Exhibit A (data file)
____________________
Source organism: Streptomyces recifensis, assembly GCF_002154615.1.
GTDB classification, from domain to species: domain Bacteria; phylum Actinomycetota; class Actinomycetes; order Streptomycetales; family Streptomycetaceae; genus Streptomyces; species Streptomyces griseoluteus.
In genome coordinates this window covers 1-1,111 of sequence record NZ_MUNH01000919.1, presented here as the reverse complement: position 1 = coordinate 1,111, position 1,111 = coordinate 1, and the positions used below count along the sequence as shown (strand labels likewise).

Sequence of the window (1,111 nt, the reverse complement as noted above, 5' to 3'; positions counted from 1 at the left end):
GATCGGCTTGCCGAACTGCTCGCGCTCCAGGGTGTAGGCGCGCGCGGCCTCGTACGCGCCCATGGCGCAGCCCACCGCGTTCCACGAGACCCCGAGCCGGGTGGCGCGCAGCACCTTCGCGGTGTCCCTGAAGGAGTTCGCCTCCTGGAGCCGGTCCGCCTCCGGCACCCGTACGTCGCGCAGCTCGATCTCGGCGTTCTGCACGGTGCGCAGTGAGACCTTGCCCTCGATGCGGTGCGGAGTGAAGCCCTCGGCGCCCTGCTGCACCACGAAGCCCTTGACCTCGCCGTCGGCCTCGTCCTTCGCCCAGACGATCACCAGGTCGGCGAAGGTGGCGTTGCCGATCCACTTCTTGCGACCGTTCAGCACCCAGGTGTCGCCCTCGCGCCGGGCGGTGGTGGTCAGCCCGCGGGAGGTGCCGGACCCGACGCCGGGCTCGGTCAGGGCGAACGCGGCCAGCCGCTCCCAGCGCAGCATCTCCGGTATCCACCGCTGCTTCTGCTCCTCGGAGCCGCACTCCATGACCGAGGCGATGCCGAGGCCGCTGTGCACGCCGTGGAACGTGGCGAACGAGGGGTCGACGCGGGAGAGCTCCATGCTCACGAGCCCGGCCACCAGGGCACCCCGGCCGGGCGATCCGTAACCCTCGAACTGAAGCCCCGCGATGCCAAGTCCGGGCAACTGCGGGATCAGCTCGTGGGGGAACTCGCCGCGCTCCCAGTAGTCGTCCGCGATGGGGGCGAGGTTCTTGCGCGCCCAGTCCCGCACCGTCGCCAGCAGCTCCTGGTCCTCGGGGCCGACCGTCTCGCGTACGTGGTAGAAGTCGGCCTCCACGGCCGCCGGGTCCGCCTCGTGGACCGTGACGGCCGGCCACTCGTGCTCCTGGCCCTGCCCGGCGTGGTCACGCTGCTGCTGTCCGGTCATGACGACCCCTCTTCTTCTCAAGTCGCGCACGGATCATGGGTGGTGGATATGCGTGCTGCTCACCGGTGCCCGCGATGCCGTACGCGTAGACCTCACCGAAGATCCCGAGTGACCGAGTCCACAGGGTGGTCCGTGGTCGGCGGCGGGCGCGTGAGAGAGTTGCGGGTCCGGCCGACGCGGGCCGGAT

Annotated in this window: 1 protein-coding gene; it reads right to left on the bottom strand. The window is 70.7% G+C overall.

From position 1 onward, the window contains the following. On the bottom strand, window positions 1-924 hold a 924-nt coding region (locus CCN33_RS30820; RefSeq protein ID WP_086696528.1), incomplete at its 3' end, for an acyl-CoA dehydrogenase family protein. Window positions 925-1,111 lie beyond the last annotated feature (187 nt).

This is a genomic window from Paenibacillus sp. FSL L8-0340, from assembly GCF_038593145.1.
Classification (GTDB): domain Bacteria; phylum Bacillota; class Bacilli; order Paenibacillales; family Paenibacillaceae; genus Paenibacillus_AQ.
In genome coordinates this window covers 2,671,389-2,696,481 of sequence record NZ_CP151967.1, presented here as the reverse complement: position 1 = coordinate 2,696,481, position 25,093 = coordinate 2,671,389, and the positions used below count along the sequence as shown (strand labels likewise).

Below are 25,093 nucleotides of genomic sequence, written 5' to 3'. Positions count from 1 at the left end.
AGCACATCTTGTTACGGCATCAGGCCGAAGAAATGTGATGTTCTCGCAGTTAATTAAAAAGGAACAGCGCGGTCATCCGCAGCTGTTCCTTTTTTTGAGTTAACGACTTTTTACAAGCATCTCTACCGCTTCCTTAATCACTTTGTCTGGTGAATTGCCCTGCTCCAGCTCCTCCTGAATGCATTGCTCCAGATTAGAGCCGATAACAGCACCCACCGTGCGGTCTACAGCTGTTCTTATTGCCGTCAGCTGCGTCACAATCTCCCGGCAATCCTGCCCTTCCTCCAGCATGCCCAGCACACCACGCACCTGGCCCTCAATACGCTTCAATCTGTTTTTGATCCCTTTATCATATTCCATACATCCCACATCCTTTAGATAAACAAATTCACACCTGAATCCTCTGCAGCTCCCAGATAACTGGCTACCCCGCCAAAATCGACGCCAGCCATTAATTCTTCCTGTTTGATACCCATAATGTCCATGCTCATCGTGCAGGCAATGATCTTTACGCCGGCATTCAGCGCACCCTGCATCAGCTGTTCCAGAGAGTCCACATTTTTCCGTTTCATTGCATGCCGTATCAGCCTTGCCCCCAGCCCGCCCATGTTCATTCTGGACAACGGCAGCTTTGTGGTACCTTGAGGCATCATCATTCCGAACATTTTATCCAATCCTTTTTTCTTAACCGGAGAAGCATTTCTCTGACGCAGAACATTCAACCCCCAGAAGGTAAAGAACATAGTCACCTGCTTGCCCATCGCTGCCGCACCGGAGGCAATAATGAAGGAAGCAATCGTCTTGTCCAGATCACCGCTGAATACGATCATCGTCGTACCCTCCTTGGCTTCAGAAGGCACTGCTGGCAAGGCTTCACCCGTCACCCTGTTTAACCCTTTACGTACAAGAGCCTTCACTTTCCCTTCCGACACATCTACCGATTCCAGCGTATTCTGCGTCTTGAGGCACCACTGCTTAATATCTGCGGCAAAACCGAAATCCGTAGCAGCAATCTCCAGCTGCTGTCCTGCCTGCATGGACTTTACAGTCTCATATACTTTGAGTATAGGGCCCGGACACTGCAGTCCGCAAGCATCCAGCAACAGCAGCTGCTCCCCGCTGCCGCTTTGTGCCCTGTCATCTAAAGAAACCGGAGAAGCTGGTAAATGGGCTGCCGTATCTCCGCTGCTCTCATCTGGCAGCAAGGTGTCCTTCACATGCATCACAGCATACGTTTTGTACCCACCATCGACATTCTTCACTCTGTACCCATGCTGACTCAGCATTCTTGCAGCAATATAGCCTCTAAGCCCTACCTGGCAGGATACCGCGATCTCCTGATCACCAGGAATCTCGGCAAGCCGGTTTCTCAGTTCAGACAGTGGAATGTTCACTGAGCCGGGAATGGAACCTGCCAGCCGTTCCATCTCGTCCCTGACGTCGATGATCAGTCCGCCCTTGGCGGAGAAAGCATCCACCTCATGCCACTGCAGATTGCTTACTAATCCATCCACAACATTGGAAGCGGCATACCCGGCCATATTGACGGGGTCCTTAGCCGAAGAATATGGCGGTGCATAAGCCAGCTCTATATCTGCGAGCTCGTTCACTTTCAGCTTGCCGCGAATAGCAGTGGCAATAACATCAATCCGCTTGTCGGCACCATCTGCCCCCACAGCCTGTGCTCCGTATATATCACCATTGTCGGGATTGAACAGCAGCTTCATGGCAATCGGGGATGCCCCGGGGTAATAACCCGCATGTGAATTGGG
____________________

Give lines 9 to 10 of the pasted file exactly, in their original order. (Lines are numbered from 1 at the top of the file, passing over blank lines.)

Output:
Classification (GTDB): domain Bacteria; phylum Bacillota; class Bacilli; order Paenibacillales; family Paenibacillaceae; genus Paenibacillus_AQ.
In genome coordinates this window covers 2,671,389-2,696,481 of sequence record NZ_CP151967.1, presented here as the reverse complement: position 1 = coordinate 2,696,481, position 25,093 = coordinate 2,671,389, and the positions used below count along the sequence as shown (strand labels likewise).